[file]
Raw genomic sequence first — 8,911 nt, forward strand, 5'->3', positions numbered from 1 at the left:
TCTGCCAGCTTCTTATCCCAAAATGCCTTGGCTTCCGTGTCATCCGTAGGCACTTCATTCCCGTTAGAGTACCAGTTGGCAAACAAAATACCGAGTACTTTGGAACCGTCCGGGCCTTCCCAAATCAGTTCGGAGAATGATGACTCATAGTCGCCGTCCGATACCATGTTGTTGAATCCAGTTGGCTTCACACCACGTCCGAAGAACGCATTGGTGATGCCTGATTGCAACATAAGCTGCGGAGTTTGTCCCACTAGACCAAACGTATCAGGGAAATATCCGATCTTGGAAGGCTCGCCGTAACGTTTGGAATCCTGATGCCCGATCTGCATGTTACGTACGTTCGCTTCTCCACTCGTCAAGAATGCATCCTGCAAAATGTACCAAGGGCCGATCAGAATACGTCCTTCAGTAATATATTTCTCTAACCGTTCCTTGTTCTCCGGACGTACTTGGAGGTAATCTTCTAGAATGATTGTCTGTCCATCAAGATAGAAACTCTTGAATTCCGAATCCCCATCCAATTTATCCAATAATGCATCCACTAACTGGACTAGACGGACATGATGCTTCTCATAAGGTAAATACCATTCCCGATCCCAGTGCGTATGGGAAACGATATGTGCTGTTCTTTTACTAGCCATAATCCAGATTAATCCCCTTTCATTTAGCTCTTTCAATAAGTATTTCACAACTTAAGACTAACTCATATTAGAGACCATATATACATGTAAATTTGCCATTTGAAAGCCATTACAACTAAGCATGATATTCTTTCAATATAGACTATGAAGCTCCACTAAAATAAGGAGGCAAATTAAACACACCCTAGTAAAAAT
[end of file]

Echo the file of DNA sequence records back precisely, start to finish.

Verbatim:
Raw genomic sequence first — 8,911 nt, forward strand, 5'->3', positions numbered from 1 at the left:
TCTGCCAGCTTCTTATCCCAAAATGCCTTGGCTTCCGTGTCATCCGTAGGCACTTCATTCCCGTTAGAGTACCAGTTGGCAAACAAAATACCGAGTACTTTGGAACCGTCCGGGCCTTCCCAAATCAGTTCGGAGAATGATGACTCATAGTCGCCGTCCGATACCATGTTGTTGAATCCAGTTGGCTTCACACCACGTCCGAAGAACGCATTGGTGATGCCTGATTGCAACATAAGCTGCGGAGTTTGTCCCACTAGACCAAACGTATCAGGGAAATATCCGATCTTGGAAGGCTCGCCGTAACGTTTGGAATCCTGATGCCCGATCTGCATGTTACGTACGTTCGCTTCTCCACTCGTCAAGAATGCATCCTGCAAAATGTACCAAGGGCCGATCAGAATACGTCCTTCAGTAATATATTTCTCTAACCGTTCCTTGTTCTCCGGACGTACTTGGAGGTAATCTTCTAGAATGATTGTCTGTCCATCAAGATAGAAACTCTTGAATTCCGAATCCCCATCCAATTTATCCAATAATGCATCCACTAACTGGACTAGACGGACATGATGCTTCTCATAAGGTAAATACCATTCCCGATCCCAGTGCGTATGGGAAACGATATGTGCTGTTCTTTTACTAGCCATAATCCAGATTAATCCCCTTTCATTTAGCTCTTTCAATAAGTATTTCACAACTTAAGACTAACTCATATTAGAGACCATATATACATGTAAATTTGCCATTTGAAAGCCATTACAACTAAGCATGATATTCTTTCAATATAGACTATGAAGCTCCACTAAAATAAGGAGGCAAATTAAACACACCCTAGTAAAAAT